Predators: Sharks are the cownose ray’s main predators. Humans; disc-shaped cutouts of ray wings are sometimes passed off as scallop. Cownose rays are also sometimes cut up as bait for other fish.
Description: Grey on top and white on bottom, cownose rays have broad wings, a long thin tail, and a notched head that some say resembles a cow’s muzzle (hence the name “cownose” ray). Sharp, venomous spine (stinger) at the base of the tail. A relative of sharks and skates, the cownose ray’s skeleton is made up of cartilage, not bones.
Conservation Note: Not listed as endangered or vulnerable.
Common Name: American eel
Latin Name: Anguilla rostrata
Size/weight: Females average 2 to 3 feet but may grow to 5 to 6 feet long. Males are generally half as big.
Range: American eels range from Greenland to South America, occurring in all major streams along the Atlantic coastline. The females migrate far inland, and have been documented in nearly all states east of the Rocky Mountains. This is possible because eels are able to live out of water for short periods of time. Their ability to slither up a moist slope allows them to circumnavigate major obstructions (e.g. dams and waterfalls) along their routes.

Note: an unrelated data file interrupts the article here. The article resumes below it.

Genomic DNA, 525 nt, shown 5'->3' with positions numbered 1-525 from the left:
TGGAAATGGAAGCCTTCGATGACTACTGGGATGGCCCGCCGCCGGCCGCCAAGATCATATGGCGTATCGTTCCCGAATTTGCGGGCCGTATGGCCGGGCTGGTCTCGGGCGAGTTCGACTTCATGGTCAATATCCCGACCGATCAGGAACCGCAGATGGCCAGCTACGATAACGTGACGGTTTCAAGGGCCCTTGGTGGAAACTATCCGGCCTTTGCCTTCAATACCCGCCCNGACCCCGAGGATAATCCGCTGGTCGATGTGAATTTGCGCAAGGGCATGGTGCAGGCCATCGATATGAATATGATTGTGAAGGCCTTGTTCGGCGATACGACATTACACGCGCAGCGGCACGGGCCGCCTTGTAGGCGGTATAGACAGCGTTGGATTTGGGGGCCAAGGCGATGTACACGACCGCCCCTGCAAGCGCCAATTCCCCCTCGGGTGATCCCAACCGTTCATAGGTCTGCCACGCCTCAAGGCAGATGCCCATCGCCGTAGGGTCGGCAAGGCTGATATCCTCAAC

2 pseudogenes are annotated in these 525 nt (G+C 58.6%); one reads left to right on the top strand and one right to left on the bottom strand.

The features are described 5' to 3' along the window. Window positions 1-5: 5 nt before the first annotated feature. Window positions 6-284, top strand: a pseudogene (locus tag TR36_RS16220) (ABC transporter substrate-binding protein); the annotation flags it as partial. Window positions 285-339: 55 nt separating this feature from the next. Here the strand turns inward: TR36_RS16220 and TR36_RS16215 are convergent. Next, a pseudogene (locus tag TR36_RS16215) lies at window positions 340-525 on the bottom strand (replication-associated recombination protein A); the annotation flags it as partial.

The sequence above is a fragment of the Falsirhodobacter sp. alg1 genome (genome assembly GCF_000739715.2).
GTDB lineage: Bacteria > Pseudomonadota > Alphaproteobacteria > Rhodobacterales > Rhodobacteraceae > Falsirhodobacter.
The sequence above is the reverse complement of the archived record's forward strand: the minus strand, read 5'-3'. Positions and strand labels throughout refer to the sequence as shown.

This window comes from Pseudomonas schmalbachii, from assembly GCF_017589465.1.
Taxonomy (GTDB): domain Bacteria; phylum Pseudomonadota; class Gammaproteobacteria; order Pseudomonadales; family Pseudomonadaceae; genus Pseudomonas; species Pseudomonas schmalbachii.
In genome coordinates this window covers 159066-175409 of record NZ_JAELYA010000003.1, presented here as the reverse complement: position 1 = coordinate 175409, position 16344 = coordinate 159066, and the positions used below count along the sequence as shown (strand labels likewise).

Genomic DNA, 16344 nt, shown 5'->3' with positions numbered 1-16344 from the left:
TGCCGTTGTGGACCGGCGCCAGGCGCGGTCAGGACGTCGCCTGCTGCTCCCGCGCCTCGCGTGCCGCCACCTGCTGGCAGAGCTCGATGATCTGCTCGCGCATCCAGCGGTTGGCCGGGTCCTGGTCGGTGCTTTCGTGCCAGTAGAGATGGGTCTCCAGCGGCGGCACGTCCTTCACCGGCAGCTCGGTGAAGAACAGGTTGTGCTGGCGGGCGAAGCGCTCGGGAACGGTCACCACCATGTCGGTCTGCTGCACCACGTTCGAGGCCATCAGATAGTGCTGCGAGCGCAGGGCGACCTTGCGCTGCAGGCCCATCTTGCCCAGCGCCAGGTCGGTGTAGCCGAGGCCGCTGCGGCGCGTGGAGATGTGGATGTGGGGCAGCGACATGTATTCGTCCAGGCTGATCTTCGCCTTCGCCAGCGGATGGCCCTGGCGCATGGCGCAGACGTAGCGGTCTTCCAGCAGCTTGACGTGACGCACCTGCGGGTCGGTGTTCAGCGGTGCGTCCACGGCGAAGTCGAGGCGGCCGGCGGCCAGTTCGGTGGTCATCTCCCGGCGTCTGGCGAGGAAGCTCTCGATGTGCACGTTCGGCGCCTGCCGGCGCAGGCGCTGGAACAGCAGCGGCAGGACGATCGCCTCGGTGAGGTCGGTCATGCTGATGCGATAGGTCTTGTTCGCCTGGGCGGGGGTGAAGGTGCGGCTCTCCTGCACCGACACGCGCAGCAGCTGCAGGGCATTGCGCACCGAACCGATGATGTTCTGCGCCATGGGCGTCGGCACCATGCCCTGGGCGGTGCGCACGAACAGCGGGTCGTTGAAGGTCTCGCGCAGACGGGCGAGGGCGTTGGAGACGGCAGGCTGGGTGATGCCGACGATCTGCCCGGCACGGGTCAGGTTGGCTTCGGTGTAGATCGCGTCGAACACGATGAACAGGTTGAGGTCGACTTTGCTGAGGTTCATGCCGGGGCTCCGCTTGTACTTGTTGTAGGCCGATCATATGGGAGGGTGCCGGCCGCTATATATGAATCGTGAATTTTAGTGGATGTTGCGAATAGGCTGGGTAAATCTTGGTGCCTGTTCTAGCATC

Habitat: Varies by life stage. See “Description” below.
Diet: insects, smaller fish, fish eggs, crustaceans, worms, frogs.
Predators: At sea: fish, birds. In inland waters: fish, turtles, birds, raccoons.
Description: This is a fish – and eels are fish, by the way – that lives a life of several amazing metamorphisms that take it from sea water to fresh water and then back out to the salty ocean again. (That’s something few fish can do.)
An eel’s life stages are:
• “leaf fish” – These larvae look sort of like a clear flat willow leaf. Hatching in the Atlantic’s Sargasso Sea (SE of Bermuda), they ride the Gulf Stream currents for about a year.
• “glass eel” – Nearing the East Coast, leaf fish morph into the familiar eel shape. Tiny glass eels are still transparent but can now actively swim toward land.
• “elver” – Entering estuaries, they take on a brownish pigment.